Japan Geoscience Union Meeting 2018

Presentation information

[EE] Oral

A (Atmospheric and Hydrospheric Sciences) » A-GE Geological & Soil Environment

[A-GE31] Subsurface Mass Transport, Material Cycle, and Environmental Assessment

Mon. May 21, 2018 3:30 PM - 5:00 PM 104 (1F International Conference Hall, Makuhari Messe)

convener:Yuki Kojima(Department of Civil Engineering, Gifu University), Shoichiro Hamamoto(Department of Biological and Environmental Engineering, The University of Tokyo), Hirotaka Saito(東京農工大学大学院農学研究院, 共同), Yasushi Mori(Graduate School of Environmental and Life Science, Okayama University), Chairperson:Hamamoto Shoichiro(The University of Tokyo), Mori Yasushi(Okayama University)

4:10 PM - 4:25 PM

[AGE31-07] Effects of Dissolved Organic Matter on Transport of Cesium in weathered granite soil

*Takahiro Tatsuno1, Shoichiro Hamamoto1, Naoto Nihei1, Taku Nishimura1 (1.Deptartment of Biological and Environmental Engineering, Graduate School of Agricultural and Life Sciences, University of Tokyo)

Keywords:Fukushima, Cesium, Dissolved organic matter

To understand migration of radiocesium (Cs) in soils is an important issue after the accident of Fukushima Dai-ichi nuclear power plant, Japan. Soil organic matters might affect migration of Cs in soils. In particular, dissolved organic matters (DOM) may alter sorption and transport of Cs in soils. There are two possible processes for DOM-induced Cs transport. First, DOMs in soil solution carry Cs to deeper soil layer. Second, DOMs sorbed on the soil solid surface inhibit Cs fixation, resulting in enhancement of Cs mobility. In this study, we investigated effects of DOM on the Cs transport in a soil by laboratory column experiments.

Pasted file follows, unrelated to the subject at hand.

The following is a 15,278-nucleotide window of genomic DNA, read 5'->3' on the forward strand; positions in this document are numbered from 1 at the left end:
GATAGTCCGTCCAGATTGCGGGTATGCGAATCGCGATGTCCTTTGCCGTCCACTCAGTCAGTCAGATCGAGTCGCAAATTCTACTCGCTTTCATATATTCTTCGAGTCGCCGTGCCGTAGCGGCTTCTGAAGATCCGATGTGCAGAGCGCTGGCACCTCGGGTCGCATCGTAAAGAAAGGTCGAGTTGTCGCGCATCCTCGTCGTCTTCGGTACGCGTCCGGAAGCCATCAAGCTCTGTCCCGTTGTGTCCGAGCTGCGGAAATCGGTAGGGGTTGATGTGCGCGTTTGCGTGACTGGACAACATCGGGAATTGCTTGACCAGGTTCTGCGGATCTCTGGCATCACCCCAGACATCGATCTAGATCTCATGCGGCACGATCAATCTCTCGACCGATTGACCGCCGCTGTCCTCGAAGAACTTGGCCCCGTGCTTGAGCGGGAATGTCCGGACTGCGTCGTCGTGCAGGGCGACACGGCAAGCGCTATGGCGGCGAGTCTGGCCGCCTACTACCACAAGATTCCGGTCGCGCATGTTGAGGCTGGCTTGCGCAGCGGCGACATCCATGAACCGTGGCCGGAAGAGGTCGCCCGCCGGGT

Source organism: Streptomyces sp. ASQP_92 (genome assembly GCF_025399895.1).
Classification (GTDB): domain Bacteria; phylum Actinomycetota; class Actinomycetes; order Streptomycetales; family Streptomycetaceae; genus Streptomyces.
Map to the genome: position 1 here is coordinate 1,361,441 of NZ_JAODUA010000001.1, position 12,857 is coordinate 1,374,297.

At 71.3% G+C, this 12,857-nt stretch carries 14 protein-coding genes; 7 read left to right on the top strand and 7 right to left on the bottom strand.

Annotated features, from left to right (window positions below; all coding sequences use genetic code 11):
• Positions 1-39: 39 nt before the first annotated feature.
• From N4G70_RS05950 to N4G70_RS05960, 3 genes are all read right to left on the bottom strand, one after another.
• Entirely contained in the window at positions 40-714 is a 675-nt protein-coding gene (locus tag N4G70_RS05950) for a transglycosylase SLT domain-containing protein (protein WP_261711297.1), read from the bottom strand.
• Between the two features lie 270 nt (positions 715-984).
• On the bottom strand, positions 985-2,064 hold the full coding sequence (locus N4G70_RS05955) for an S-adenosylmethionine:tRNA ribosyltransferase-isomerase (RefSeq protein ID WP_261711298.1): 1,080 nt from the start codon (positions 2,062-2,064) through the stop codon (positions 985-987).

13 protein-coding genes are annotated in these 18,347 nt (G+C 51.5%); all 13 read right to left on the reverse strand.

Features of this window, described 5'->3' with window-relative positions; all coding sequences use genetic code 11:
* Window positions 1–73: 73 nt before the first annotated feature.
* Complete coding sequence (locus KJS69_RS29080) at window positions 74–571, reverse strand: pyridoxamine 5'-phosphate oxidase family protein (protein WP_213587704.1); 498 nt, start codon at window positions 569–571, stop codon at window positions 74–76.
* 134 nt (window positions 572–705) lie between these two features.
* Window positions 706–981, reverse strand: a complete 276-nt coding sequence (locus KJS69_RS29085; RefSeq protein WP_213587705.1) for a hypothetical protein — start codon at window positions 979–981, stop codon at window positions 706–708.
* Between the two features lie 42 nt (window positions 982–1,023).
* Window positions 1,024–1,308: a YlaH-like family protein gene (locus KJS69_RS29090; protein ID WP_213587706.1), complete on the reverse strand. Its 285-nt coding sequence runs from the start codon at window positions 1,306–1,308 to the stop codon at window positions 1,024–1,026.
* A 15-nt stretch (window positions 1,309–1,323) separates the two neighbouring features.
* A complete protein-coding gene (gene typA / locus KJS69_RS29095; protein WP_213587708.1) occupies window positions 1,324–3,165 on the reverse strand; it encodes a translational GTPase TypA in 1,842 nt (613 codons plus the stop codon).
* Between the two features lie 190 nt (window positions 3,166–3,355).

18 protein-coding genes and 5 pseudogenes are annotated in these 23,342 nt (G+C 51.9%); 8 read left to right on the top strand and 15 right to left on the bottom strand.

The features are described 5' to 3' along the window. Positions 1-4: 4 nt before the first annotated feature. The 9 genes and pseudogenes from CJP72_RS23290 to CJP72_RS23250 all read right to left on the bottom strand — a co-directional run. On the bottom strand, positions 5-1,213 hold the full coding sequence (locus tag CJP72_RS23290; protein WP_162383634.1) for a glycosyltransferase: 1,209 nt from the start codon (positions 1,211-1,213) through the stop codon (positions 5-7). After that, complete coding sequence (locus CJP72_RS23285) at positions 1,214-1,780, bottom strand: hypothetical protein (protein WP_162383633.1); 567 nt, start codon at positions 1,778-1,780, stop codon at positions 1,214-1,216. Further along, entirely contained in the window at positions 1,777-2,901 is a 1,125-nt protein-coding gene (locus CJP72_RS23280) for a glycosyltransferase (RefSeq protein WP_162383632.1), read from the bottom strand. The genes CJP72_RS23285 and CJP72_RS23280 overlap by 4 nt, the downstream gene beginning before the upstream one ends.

Soil sample was a weathered granite called as Masa in local dialect. It was collected at an abandoned forest in Iitate, Fukushima, Japan. DOM was extracted from a litter from a forest in Chichibu, Saitama. Dissolved organic carbon (DOC) in the DOM extract was 20mg-C/L. Cs solution was prepared by using stable CsCl. Cs concentration was 20mg/L. In addition, Cs-DOM mixed solution was prepared by mixing Cs and DOM solution for 72 hours. An acrylic plastic column having a diameter of 3cm and a length of 5cm was used for the transport experiments. The soil column was prepared by packing air dried soil sample up to 3cm of height. After that, permeable solution was applied at a constant ponding depth. Sequence of flowing solution were as follows: (i)Cs solution to NaCl solution (pH6, ionic strength of 1mM), (ii)Cs-DOM mixed solution to NaCl solution and (iii) Cs solution to DOM solution. Cs concentration of the effluent was measured. Some effluent solution was ultrafiltrated to separate water soluble Cs and Cs-organic matter complexes. After the transport experiments, the column was sliced in 1-cm interval and the soil at each section was suffered to the sequential extraction of Cs.

Temporal variation of Cs concentration was almost the same for flowing solution (i) and (iii), while Cs concentration of the effluent using flowing solution (ii) was smaller than the others. It could be expected that DOMs in the flowing solution adsorbed on soil surface and Cs was trapped on the adsorbed DOM. From the results of sequential extraction, exchangeable Cs concentration of the solution (iii) was smaller than the others. In addition, Cs complexed with DOMs were about 20% in the effluent Cs of DOM solution(solution (iii)). DOMs could have stripped exchangeable Cs on soil surface.

In conclusion, DOM didn’t facilitate Cs transport. However, there is a possibility that a part of exchangeable Cs can migrate with DOM.

This work was supported by JSPS grant Number 15H02467.